Photo by Ed Tiller, DiBella Entertainment.
In one of the most entertaining bouts in recent cruiserweight history, undefeated Krzysztof Glowacki (25-0, 16 KOs) got off the floor to stop veteran Marco Huck (38-3-1, 26 KOs) in stunning fashion at Prudential Center on Friday night. The result, which served as the co-feature to a heavyweight affair between Antonio Tarver and Steve Cunningham, put the WBO Cruiserweight Belt around the waist of Glowacki, ending a 13-defense run as cruiserweight champion by Huck.
"The U.S. market is now open to me, and fans around the world are going to have to respect the cruiserweight division now,” Glowacki said after the win. "I've always had a thing against bullies, and Huck was trying to bully me in there. So I brought it to him. I want to thank all my fans in Poland and from around the world for supporting me. We kept believing, and that's how we won this world title. This is the biggest night of my life."
Glowacki started this fight as the clear aggressor, which seemed to catch Huck off guard. When the Polish striker blasted Huck with a hard right hand just before the opening round concluded, the defending champion knew that he had his work cut out for him.
Huck continued to look uncomfortable when the second frame got underway, as Glowacki kept the same type of pressure from the first round on him once again. He soon began to settle in better over the ensuing frames, finding some success with the counter right hand. However, Huck was lazily pulling back with his chin exposed before countering, which would cause his eventual demise.
After turning up the volume in the fifth round, it appeared as if Huck had finally found his rhythm, and he nearly closed the show in the sixth frame. It was then that he leaped into a sweeping left hook that landed on the chin of Glowacki and completely rocked his equilibrium. After about half a second, the blow caught up with him, and he soon found himself on the canvas in a world of trouble. When he returned to his feet, it looked like Huck would be able to finish him off, but Glowacki began to fire back completely from instinct. Somehow, he was able to punch his way back into the action and eventually made it all the way to the bell.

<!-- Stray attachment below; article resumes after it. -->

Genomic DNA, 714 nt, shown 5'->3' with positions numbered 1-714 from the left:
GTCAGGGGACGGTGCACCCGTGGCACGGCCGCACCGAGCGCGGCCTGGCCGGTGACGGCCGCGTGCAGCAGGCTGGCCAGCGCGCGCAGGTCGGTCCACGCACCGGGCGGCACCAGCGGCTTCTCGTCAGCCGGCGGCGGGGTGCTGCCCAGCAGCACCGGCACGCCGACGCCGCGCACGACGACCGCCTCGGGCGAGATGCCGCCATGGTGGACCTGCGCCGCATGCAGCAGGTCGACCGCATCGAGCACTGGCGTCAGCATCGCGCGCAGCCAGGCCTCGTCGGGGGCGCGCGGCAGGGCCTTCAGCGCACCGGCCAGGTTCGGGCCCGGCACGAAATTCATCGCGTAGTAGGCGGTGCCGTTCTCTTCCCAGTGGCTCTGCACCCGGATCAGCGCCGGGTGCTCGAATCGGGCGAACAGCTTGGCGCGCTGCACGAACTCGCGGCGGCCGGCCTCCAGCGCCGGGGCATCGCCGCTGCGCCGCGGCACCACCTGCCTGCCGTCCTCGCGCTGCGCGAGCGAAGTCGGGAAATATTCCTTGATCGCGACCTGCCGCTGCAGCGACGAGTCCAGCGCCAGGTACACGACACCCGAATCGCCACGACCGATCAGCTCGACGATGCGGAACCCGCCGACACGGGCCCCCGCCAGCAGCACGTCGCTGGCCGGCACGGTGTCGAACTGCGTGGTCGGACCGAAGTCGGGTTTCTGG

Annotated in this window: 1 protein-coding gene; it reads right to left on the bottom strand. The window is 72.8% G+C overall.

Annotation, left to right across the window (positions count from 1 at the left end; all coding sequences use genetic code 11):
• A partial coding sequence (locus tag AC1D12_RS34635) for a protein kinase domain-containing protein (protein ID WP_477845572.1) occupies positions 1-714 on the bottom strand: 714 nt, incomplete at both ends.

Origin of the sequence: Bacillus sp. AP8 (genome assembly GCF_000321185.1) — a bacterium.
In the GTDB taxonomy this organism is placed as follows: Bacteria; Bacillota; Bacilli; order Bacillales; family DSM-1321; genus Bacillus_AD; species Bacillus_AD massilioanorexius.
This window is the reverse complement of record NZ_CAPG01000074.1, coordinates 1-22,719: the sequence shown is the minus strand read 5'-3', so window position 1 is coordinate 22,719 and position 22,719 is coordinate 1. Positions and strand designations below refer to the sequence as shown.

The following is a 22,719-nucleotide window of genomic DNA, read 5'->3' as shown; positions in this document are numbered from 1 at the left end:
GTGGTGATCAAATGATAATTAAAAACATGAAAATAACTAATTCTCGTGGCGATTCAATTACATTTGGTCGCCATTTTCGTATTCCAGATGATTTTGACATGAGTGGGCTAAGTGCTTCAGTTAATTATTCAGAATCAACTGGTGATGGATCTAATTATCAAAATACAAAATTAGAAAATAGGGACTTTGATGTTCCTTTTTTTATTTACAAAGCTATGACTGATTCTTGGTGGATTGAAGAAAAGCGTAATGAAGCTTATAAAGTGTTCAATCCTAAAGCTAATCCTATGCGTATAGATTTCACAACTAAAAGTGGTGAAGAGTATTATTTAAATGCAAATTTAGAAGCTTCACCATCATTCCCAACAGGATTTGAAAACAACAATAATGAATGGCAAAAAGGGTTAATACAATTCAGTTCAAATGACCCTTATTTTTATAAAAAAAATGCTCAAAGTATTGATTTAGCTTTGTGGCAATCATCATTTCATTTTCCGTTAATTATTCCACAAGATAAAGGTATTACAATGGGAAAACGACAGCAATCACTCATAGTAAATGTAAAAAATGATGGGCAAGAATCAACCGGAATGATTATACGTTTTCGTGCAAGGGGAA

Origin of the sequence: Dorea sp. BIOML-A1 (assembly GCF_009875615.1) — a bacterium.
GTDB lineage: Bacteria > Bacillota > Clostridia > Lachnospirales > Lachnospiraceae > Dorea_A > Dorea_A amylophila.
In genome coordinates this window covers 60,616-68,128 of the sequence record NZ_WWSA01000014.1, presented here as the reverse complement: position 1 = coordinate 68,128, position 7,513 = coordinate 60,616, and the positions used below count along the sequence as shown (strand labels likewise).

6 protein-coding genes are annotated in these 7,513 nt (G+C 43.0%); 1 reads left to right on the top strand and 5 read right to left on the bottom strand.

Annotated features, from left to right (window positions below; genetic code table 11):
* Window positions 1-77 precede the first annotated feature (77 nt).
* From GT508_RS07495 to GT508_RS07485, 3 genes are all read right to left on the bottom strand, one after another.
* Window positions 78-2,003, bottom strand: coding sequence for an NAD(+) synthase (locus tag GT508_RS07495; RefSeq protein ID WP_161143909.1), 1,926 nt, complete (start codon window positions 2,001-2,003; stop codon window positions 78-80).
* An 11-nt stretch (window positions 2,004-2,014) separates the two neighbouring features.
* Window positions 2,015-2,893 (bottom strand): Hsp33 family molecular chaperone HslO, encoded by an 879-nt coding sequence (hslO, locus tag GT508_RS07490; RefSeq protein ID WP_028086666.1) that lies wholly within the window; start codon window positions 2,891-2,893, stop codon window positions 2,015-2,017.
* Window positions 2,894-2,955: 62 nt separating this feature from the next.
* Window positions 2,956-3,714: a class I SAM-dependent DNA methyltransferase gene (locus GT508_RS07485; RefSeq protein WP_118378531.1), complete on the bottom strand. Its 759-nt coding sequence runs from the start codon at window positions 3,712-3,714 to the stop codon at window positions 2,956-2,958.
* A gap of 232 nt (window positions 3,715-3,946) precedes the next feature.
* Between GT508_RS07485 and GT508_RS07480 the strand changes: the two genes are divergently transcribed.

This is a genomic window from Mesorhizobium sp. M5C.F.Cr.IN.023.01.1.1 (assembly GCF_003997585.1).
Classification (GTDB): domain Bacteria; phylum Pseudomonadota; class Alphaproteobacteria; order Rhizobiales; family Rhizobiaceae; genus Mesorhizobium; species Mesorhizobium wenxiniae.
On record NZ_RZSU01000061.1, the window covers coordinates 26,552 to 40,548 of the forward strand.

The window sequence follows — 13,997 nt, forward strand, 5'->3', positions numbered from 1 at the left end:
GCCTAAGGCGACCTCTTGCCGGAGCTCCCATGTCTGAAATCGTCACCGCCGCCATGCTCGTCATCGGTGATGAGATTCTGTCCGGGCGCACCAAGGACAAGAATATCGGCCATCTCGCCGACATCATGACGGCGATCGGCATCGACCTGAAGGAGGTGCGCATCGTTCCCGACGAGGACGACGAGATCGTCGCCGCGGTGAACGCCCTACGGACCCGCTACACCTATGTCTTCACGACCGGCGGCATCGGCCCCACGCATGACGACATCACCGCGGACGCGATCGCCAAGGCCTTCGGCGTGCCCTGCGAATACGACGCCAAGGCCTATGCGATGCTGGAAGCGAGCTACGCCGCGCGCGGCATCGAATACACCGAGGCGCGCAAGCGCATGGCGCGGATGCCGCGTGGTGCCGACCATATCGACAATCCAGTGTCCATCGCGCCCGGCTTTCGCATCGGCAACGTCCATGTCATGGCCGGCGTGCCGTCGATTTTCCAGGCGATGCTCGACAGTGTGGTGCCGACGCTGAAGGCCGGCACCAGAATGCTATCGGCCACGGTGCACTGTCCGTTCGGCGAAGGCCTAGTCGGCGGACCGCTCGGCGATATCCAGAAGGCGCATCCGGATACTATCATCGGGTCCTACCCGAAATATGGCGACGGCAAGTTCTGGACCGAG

Over the next few frames, Glowacki was able to regain his composure, but Huck was finding his spots to seemingly acquire the lead on the score cards. When the championship rounds arrived, it appeared that he would be able to finish off a record 14th consecutive cruiserweight title defense.
As previously mentioned, Huck was displaying a bad habit of pulling back with his chin exposed in this fight, and Glowacki finally made him pay for it in the 11th frame. With about one minute remaining in the round, he exploded on a wide-open Huck with a perfectly timed left hook on the button that flattened him. Hanging by a thread, Huck somehow made it back to his feet in hopes of surviving the frame, but Glowacki would not let him off the hook. Tasting the blood in the water, Glowacki immediately swarmed when action resumed, beating on Huck in his own corner until he finally crumbled into the ropes. Without hesitation, the bout was quickly waved off.
"When I was knocked down in the sixth round, I didn't know where I was, and it took me a whole round to regain myself,” Glowacki admitted. “I still cannot hear well. I was listening to my corner, though, and, when I heard that there was only one minute left in the 11th round, I knew I had to come on strong.”
At the time of the stoppage, Huck was ahead on all three judges’ scorecards. The official time of the TKO came at 2:39 of that 11th frame.
Huck was unavailable for comment after the fight, and both men were taken to a nearby hospital for precautionary measures.